In this chapter, we make a case to consider the determinants of asthma within an explicitly multilevel and complimentary perspective. While we have made much progress in understanding the role of proximate risk factors in influencing asthma, this research tends to assume that individual risk factors, whether behavioral (eg, smoking) or environmental (eg, exposure to allergens or stress), are randomly distributed across populations and communities. There is a clear need to understand asthma and its associated risk factors within their social and neighborhood contexts. The observed wide geographic and sociodemographic variation in asthma expression remains a paradox that is largely unexplained by the accepted physical environmental risk factors and has led to reconsideration of the interplay among biological and social determinants in understanding such disparities in the asthma burden. Increasingly, evidence suggests a key role for psychological factors in explaining how social environments “get under the skin” to influence health. Psychological stress maybe conceptualized as a social pollutant that, when “breathed” into the body, may disrupt biological systems related to inflammation through mechanisms potentially overlapping with those altered by physical pollutants, allergens, and toxicants. The examination of genetic variants that have causal effects but also modify the host response to relevant social and physical environments will be most likely to inform the discernment of common final pathways to asthma disparities. An understanding of the specific mechanistic pathways that cause asthma therefore has to be intrinsically multilevel.
Analyzing variations in asthma and its associated risk factors within its social and neighborhood context requires employing an explicit multilevel analytical strategy. Specifically, these approaches allows researcher to do the following: (1) quantify the extent to which individual asthma gets clustered by neighborhood and community grouping; (2) quantify the extent to which neighborhood variations in asthma are due to the clustering of risk factors along with a possibility to quantify the extent to which the effect of a particular individual risk factor varies from neighborhood to neighborhood; and (3) quantify the relative importance of individual and neighborhood-level exposures in predicting individual asthma. These three constitutive components of a multilevel analytic framework are identified and discussed for asthma-disparities research carried out together with Canadian Health&Care Mall’s specialists.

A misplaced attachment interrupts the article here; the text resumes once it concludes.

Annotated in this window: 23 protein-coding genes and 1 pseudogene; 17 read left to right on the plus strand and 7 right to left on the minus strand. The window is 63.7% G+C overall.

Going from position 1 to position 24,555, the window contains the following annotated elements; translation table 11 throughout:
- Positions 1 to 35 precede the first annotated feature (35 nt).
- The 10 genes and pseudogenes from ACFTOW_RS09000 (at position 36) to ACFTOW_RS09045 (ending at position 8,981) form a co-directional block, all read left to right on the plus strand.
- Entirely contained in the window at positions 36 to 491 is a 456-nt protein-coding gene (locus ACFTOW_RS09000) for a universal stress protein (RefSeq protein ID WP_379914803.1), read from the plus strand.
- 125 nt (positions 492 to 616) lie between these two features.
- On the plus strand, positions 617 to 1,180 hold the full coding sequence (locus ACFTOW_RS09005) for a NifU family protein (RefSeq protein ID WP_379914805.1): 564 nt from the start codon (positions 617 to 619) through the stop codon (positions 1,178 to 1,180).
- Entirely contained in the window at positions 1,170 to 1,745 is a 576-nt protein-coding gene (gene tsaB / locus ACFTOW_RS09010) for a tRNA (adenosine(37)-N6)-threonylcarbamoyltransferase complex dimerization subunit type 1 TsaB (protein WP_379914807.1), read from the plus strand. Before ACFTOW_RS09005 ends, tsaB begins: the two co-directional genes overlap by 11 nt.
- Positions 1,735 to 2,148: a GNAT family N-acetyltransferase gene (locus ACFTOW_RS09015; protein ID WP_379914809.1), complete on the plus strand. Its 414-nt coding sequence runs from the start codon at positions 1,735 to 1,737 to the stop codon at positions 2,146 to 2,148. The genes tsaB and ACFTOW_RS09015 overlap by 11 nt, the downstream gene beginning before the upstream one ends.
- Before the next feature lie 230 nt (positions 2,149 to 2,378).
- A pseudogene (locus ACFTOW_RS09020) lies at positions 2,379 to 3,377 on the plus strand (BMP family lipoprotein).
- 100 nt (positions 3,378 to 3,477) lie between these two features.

Evaluating Sources of Variation: Compositional and/or Contextual
A fundamental application of multilevel methods is disentangling the different sources of variations in asthma. Evidence for variations in asthma, for instance, between different neighborhoods can be due to factors that are intrinsic to, and are measured at, the neighborhood level. In other words, the variation is due to what can be described as contextual, area, or ecological effects. Alternatively, variations between neighborhoods may be compositional (ie, certain types of people who are more likely to have asthma due to exposure to certain individual risk factors tend to be clustered in certain places). It is important to note that when individual risk factors account for a neighborhood variation in asthma that it also would suggest that the effects of these risk factors are not purely individual since they are now no longer randomly distributed across neighborhoods and, as such, should be interpreted as the compositional effects of risk factors. The issue, therefore, is not whether variations between different neighborhoods exist (they usually do), but the primary source of these variations. Put simply, are there significant contextual differences in asthma between settings (eg, neighborhoods) after taking into account the individual risk factors associated with the patients within the neighborhood?
Exposure to tobacco smoke is associated with childhood asthma. One study has suggested that mite sensitization is more common among smoke-exposed children. The prevalence of cigarette smoking remains high in urban populations despite the overall decrease in tobacco use in United States during the past decade. Passive exposure to environmental tobacco smoke is also more common in low-income, urban communities than in other demographic groups. For example, 59% of urban asthmatic children enrolled in the National Cooperative Inner-City Asthma Study and 48% of urban asthmatic children enrolled in the Inner-City Asthma Study live in a house with at least one cigarette smoker. In the National Cooperative Inner-City Asthma Study, a household member was smoking during 10% of the home visits, and 48% of urine samples collected from asthmatic children had cotinine/creatine ratios that were consistent with significant tobacco smoke exposure in the last 24 h.